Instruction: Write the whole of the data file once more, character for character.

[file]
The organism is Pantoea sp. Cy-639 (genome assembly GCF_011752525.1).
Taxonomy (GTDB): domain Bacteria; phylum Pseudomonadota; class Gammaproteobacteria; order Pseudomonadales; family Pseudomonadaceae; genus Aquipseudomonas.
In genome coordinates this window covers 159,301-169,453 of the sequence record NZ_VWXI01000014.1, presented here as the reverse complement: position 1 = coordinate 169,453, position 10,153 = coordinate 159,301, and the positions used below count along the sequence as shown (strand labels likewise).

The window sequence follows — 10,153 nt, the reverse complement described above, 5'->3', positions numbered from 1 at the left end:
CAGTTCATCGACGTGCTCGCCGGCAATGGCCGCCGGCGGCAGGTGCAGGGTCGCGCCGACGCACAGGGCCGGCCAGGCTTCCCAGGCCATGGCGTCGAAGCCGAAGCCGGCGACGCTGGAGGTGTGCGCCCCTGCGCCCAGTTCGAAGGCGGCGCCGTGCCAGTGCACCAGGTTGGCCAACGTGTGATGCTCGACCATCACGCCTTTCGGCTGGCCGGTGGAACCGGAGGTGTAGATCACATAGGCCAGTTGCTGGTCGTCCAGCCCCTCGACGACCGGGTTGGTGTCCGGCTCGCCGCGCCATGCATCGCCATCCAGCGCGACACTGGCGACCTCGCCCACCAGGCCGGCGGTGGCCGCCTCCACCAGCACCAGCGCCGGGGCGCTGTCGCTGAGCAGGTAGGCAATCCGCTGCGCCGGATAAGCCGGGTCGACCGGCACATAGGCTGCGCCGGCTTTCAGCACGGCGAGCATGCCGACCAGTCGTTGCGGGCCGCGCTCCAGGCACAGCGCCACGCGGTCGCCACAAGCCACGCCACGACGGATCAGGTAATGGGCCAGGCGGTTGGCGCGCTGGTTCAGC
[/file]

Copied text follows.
The organism is Pantoea sp. Cy-639 (genome assembly GCF_011752525.1).
Taxonomy (GTDB): domain Bacteria; phylum Pseudomonadota; class Gammaproteobacteria; order Pseudomonadales; family Pseudomonadaceae; genus Aquipseudomonas.
In genome coordinates this window covers 159,301-169,453 of the sequence record NZ_VWXI01000014.1, presented here as the reverse complement: position 1 = coordinate 169,453, position 10,153 = coordinate 159,301, and the positions used below count along the sequence as shown (strand labels likewise).

The window sequence follows — 10,153 nt, the reverse complement described above, 5'->3', positions numbered from 1 at the left end:
CAGTTCATCGACGTGCTCGCCGGCAATGGCCGCCGGCGGCAGGTGCAGGGTCGCGCCGACGCACAGGGCCGGCCAGGCTTCCCAGGCCATGGCGTCGAAGCCGAAGCCGGCGACGCTGGAGGTGTGCGCCCCTGCGCCCAGTTCGAAGGCGGCGCCGTGCCAGTGCACCAGGTTGGCCAACGTGTGATGCTCGACCATCACGCCTTTCGGCTGGCCGGTGGAACCGGAGGTGTAGATCACATAGGCCAGTTGCTGGTCGTCCAGCCCCTCGACGACCGGGTTGGTGTCCGGCTCGCCGCGCCATGCATCGCCATCCAGCGCGACACTGGCGACCTCGCCCACCAGGCCGGCGGTGGCCGCCTCCACCAGCACCAGCGCCGGGGCGCTGTCGCTGAGCAGGTAGGCAATCCGCTGCGCCGGATAAGCCGGGTCGACCGGCACATAGGCTGCGCCGGCTTTCAGCACGGCGAGCATGCCGACCAGTCGTTGCGGGCCGCGCTCCAGGCACAGCGCCACGCGGTCGCCACAAGCCACGCCACGACGGATCAGGTAATGGGCCAGGCGGTTGGCGCGCTGGTTCAGC